shoulders or processions of eyeglasses filing down a street. They had no control over what they saw:
one man saw only dogs; another, babies.

Some of them experienced sound hallucinations as well: a music box or a choir, for instance. Others
imagined sensations of touch: one man had the sense he had been hit in the arm by pellets fired from
guns. Another, reaching out to touch a doorknob, felt an electric shock.

When they emerged from the experiment they found it hard to shake this altered sense of reality,
convinced that the whole room was in motion, or that objects were constantly changing shape and
size.
Distressing end

The researchers had hoped to observe their subjects over several weeks, but the trial was cut short
because they became too distressed to carry on. Few lasted beyond two days, and none as long as a
week. Afterwards, Hebb wrote in the journal American Psychologist that the results were “very
unsettling to us… It is one thing to hear that the Chinese are brainwashing their prisoners on the other
side of the world; it is another to find, in your own laboratory, that merely taking away the usual sights,
sounds, and bodily contacts from a healthy university student for a few days can shake him, right down
to the base.”

In 2008, clinical psychologist Ian Robbins recreated Hebb’s experiment in collaboration with the BBC,
isolating six volunteers for 48 hours in sound-proofed rooms in a former nuclear bunker. The results
were similar. The volunteers suffered anxiety, extreme emotions, paranoia and significant deterioration
in their mental functioning. They also hallucinated: a heap of 5,000 empty oyster shells; a snake;
zebras; tiny cars; the room taking off; mosquitoes; fighter planes buzzing around.

A clip from BBC Horizon’s Total Isolation experiment –  read more information about the programme
here.

Why does the perceptually deprived brain play such tricks? Cognitive psychologists believe that the
part of the brain that deals with ongoing tasks, such as sensory perception, is accustomed to dealing
with a large quantity of information, such as visual, auditory and other environmental cues. But when
there is a dearth of information, says Robbins, “the various nerve systems feeding in to the brain’s
central processor are still firing off, but in a way that doesn’t make sense. So after a while the brain
starts to make sense of them, to make them into a pattern.” It creates whole images out of partial
ones. In other words, it tries to construct a reality from the scant signals available to it, yet it ends up
building a fantasy world.

Such mental failures should perhaps not surprise us. For one thing, we know that other primates do
not fare well in isolation. One of the most graphic examples is psychologist Harry Harlow’s experiments
on rhesus macaque monkeys at the University of Wisconsin-Madison during the 1960s, in which he
deprived them of social contact after birth for months or years. They became, he observed,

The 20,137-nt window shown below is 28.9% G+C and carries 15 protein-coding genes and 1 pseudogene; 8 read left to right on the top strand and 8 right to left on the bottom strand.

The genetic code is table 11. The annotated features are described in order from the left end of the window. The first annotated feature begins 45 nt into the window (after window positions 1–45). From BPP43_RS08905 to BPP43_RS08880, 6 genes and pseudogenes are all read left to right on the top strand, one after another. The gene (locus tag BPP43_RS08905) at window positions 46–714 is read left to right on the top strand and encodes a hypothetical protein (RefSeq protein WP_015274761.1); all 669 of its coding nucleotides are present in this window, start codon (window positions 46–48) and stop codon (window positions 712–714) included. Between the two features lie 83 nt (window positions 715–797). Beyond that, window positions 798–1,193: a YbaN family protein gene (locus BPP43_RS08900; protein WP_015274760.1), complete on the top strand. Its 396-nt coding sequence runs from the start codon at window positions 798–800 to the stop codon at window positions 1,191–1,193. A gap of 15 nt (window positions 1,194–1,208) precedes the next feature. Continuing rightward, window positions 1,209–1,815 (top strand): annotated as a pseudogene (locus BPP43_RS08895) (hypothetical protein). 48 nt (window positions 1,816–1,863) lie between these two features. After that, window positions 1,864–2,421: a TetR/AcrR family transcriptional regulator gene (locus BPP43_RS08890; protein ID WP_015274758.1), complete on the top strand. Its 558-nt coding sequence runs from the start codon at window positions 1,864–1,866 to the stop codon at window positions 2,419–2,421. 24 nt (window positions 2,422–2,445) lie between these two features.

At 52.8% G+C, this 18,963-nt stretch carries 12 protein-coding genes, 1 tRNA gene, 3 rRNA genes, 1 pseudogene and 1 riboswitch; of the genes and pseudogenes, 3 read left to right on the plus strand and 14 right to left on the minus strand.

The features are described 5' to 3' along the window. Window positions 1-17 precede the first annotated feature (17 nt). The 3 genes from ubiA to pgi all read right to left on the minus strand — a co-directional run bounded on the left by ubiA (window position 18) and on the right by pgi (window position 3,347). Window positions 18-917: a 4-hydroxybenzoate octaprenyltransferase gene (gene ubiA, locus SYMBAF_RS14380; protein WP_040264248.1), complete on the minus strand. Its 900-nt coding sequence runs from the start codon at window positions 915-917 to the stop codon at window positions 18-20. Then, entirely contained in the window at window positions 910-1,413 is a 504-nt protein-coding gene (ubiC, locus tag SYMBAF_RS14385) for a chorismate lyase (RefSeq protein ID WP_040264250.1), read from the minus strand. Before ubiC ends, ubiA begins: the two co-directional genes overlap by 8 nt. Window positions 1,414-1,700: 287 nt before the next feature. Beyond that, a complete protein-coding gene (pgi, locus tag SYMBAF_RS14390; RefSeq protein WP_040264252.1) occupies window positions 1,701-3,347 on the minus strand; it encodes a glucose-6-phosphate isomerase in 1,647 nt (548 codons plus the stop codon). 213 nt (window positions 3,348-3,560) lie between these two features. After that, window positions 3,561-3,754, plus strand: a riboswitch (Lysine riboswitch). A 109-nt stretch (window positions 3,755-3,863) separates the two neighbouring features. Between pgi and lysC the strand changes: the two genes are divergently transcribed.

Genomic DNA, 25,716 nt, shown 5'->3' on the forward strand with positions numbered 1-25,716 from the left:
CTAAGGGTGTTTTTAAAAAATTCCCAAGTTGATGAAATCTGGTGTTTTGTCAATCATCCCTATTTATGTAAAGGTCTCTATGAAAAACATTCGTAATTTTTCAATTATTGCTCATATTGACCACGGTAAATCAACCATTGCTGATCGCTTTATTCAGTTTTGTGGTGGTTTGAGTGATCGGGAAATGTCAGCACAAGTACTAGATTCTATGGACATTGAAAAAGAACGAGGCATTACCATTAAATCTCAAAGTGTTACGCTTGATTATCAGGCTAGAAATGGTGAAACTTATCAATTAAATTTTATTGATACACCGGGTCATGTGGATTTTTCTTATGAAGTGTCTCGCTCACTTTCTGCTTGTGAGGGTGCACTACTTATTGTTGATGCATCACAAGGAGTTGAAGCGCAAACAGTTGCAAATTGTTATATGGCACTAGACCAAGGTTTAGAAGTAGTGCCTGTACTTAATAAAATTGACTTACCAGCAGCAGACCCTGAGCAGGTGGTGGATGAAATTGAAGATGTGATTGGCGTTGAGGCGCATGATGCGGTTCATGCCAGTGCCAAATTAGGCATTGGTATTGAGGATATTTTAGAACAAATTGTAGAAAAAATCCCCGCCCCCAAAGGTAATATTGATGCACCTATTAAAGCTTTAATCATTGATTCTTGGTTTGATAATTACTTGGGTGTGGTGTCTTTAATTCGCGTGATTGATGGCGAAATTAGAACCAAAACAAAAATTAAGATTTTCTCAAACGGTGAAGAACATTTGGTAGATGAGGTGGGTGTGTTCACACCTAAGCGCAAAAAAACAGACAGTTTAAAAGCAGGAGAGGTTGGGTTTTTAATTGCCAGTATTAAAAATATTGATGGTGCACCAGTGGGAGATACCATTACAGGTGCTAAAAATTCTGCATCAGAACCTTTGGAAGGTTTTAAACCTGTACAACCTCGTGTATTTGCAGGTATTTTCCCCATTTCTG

“enormously disturbed” even after 30 days, and after a year were “obliterated” socially, incapable of
interaction of any kind. (A comparable social fracturing has been observed in humans: consider the
children rescued from Romanian orphanages in the early 1990s, who after being almost entirely
deprived of close social contact since birth grew up with serious behavioural and attachment issues.)
We may crave solitude occasionally, but in the long term it's
not good for us physically or mentally (Getty Images)

Secondly, we derive meaning from our emotional states largely through contact with others. Biologists
believe that human emotions evolved because they aided co-operation among our early ancestors who
benefited from living in groups. Their primary function is social. With no one to mediate our feelings of
fear, anger, anxiety and sadness and help us determine their appropriateness, before long they deliver
us a distorted sense of self, a perceptual fracturing or a profound irrationality. It seems that left too
much to ourselves, the very system that regulates our social living can overwhelm us.

Take the 25,000 inmates held in “super-maximum security” prisons in the US today. Without social
interaction, supermax prisoners have no way to test the appropriateness of their emotions or their
fantastical thinking, says Terry Kupers, a forensic psychiatrist at the Wright Institute in Berkeley,
California, who has interviewed thousands of supermax prisoners. This is one of the reasons many
suffer anxiety, paranoia and obsessive thoughts. Craig Haney, a psychologist at the University of
California, Santa Cruz, and a leading authority on the mental health of inmates in the US, believes that
some of them purposefully initiate brutal confrontations with prison staff just to reaffirm their own
existence – to remember who they are.

Coping strategy

Social isolation is not always debilitating, however. Are some better than others at coping? And can you
train yourself to resist the worst effects? Here scientists have fewer hard answers, but we can at least
look to the lessons of individuals who thrived – or floundered – under isolation.

When Shourd was imprisoned in Iran, she was arguably among the least-equipped people to cope,
because her incarceration came out of the blue. People in her circumstances have their world suddenly
inverted, and there is nothing in the manner of their taking – no narrative of sacrifice, or enduring for a
greater good – to help them derive meaning from it. They must somehow find meaning in their
predicament – or mentally detach themselves from their day-to-day reality, which is a monumental
task when alone.

Hussain Al-Shahristani managed it. He was Saddam Hussein’s chief nuclear adviser before he was
tortured and shut away in Abu Ghraib prison near Baghdad after refusing on moral grounds to
cooperate on the development of an atomic weapon. He kept his sanity during 10 years of solitary